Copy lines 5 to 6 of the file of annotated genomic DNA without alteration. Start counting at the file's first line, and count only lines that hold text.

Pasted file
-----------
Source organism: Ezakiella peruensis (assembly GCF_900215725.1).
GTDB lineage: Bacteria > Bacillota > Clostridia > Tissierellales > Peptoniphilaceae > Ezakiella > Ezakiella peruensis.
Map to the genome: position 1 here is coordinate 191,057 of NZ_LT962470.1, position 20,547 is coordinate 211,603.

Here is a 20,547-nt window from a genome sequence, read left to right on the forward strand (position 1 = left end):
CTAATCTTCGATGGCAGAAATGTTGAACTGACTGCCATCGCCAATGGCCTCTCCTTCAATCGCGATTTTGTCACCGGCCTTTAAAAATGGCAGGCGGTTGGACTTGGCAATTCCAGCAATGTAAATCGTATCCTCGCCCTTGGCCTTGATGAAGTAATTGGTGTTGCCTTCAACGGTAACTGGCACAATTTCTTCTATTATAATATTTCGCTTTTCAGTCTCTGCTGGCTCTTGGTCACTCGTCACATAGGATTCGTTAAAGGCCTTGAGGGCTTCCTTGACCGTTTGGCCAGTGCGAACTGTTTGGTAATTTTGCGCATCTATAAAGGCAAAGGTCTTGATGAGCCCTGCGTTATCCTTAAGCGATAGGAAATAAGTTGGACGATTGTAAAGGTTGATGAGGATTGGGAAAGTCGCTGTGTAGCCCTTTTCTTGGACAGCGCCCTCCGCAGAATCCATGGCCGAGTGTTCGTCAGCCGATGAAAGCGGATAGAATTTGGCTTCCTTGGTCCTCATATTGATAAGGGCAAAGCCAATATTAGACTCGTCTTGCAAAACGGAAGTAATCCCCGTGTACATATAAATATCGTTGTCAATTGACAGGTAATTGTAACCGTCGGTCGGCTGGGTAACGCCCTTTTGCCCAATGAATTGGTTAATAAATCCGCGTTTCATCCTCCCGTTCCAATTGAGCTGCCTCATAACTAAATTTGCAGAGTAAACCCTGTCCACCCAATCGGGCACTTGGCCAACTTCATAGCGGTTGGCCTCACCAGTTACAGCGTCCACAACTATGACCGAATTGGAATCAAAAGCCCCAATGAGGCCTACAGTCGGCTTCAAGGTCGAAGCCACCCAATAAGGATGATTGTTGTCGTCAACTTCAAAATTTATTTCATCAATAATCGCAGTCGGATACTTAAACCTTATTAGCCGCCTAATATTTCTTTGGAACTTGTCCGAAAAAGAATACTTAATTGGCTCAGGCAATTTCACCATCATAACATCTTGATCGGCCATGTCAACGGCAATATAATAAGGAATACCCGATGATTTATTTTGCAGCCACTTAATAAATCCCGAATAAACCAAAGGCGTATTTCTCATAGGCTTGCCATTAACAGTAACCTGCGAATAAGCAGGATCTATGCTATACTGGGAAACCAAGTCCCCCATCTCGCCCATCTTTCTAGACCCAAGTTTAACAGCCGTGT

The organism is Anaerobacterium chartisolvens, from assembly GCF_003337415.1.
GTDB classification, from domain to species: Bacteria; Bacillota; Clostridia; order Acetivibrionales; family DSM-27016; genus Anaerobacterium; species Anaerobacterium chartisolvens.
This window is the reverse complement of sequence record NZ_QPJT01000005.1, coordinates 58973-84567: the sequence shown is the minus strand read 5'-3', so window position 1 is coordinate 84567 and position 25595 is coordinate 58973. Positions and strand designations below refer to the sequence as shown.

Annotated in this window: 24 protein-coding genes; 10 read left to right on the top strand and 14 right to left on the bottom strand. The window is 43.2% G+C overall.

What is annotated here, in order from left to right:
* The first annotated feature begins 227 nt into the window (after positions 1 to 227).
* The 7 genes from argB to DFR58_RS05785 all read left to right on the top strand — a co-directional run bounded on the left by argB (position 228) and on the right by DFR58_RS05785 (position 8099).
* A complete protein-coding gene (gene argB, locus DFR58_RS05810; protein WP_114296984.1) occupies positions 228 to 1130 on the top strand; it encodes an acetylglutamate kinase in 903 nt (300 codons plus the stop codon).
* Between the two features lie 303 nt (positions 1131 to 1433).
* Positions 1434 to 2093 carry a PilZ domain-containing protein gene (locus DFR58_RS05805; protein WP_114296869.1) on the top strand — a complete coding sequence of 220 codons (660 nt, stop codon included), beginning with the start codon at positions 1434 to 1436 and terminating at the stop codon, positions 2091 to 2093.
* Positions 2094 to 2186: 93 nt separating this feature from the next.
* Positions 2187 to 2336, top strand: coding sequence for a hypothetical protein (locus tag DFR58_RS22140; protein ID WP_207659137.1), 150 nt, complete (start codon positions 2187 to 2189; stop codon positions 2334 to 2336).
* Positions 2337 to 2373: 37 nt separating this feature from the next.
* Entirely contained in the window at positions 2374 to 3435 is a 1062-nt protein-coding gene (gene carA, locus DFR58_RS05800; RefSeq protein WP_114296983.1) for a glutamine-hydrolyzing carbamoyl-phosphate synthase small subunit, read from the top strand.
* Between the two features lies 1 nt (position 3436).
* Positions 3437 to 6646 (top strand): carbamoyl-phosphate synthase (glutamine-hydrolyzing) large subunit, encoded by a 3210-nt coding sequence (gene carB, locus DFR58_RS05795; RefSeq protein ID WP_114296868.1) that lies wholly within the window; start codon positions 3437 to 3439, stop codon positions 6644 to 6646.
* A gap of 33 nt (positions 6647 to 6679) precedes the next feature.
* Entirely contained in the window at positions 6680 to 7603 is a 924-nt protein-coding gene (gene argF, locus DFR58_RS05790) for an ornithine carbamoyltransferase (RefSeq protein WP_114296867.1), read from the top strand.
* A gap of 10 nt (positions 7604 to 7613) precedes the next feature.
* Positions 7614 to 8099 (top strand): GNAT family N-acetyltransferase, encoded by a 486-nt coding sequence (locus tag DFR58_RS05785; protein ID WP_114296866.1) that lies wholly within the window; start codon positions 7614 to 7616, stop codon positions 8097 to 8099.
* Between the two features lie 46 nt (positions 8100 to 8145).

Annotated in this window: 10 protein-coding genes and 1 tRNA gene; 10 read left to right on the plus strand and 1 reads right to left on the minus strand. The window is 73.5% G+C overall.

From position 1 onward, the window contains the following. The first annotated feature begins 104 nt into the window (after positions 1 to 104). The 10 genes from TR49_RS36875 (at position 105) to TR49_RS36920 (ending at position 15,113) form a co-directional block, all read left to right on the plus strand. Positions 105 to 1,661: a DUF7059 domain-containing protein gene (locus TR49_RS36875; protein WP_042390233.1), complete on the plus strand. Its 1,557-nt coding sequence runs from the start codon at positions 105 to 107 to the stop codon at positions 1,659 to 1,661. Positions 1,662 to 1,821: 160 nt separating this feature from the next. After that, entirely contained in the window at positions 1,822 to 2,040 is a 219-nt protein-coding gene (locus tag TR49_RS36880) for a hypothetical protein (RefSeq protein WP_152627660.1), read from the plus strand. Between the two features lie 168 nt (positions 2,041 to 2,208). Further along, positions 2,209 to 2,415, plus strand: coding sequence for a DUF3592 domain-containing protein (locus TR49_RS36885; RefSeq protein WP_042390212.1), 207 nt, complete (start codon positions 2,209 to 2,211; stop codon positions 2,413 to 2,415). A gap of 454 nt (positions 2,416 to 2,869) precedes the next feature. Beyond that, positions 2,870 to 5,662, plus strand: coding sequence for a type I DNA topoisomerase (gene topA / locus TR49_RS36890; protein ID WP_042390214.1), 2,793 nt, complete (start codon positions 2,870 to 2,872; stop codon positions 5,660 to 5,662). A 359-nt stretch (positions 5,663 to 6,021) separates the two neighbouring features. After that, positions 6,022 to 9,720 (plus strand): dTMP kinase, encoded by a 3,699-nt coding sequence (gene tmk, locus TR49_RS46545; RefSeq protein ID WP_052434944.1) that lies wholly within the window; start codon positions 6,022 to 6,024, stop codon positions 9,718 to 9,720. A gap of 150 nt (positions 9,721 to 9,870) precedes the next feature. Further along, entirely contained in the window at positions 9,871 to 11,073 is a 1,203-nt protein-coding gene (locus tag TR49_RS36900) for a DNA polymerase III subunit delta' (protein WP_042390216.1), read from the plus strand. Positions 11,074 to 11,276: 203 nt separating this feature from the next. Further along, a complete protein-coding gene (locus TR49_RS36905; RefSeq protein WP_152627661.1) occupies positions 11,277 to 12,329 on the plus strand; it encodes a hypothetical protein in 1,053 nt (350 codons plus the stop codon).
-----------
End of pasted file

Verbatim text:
CTAATCTTCGATGGCAGAAATGTTGAACTGACTGCCATCGCCAATGGCCTCTCCTTCAATCGCGATTTTGTCACCGGCCTTTAAAAATGGCAGGCGGTTGGACTTGGCAATTCCAGCAATGTAAATCGTATCCTCGCCCTTGGCCTTGATGAAGTAATTGGTGTTGCCTTCAACGGTAACTGGCACAATTTCTTCTATTATAATATTTCGCTTTTCAGTCTCTGCTGGCTCTTGGTCACTCGTCACATAGGATTCGTTAAAGGCCTTGAGGGCTTCCTTGACCGTTTGGCCAGTGCGAACTGTTTGGTAATTTTGCGCATCTATAAAGGCAAAGGTCTTGATGAGCCCTGCGTTATCCTTAAGCGATAGGAAATAAGTTGGACGATTGTAAAGGTTGATGAGGATTGGGAAAGTCGCTGTGTAGCCCTTTTCTTGGACAGCGCCCTCCGCAGAATCCATGGCCGAGTGTTCGTCAGCCGATGAAAGCGGATAGAATTTGGCTTCCTTGGTCCTCATATTGATAAGGGCAAAGCCAATATTAGACTCGTCTTGCAAAACGGAAGTAATCCCCGTGTACATATAAATATCGTTGTCAATTGACAGGTAATTGTAACCGTCGGTCGGCTGGGTAACGCCCTTTTGCCCAATGAATTGGTTAATAAATCCGCGTTTCATCCTCCCGTTCCAATTGAGCTGCCTCATAACTAAATTTGCAGAGTAAACCCTGTCCACCCAATCGGGCACTTGGCCAACTTCATAGCGGTTGGCCTCACCAGTTACAGCGTCCACAACTATGACCGAATTGGAATCAAAAGCCCCAATGAGGCCTACAGTCGGCTTCAAGGTCGAAGCCACCCAATAAGGATGATTGTTGTCGTCAACTTCAAAATTTATTTCATCAATAATCGCAGTCGGATACTTAAACCTTATTAGCCGCCTAATATTTCTTTGGAACTTGTCCGAAAAAGAATACTTAATTGGCTCAGGCAATTTCACCATCATAACATCTTGATCGGCCATGTCAACGGCAATATAATAAGGAATACCCGATGATTTATTTTGCAGCCACTTAATAAATCCCGAATAAACCAAAGGCGTATTTCTCATAGGCTTGCCATTAACAGTAACCTGCGAATAAGCAGGATCTATGCTATACTGGGAAACCAAGTCCCCCATCTCGCCCATCTTTCTAGACCCAAGTTTAACAGCCGTGT

The organism is Anaerobacterium chartisolvens, from assembly GCF_003337415.1.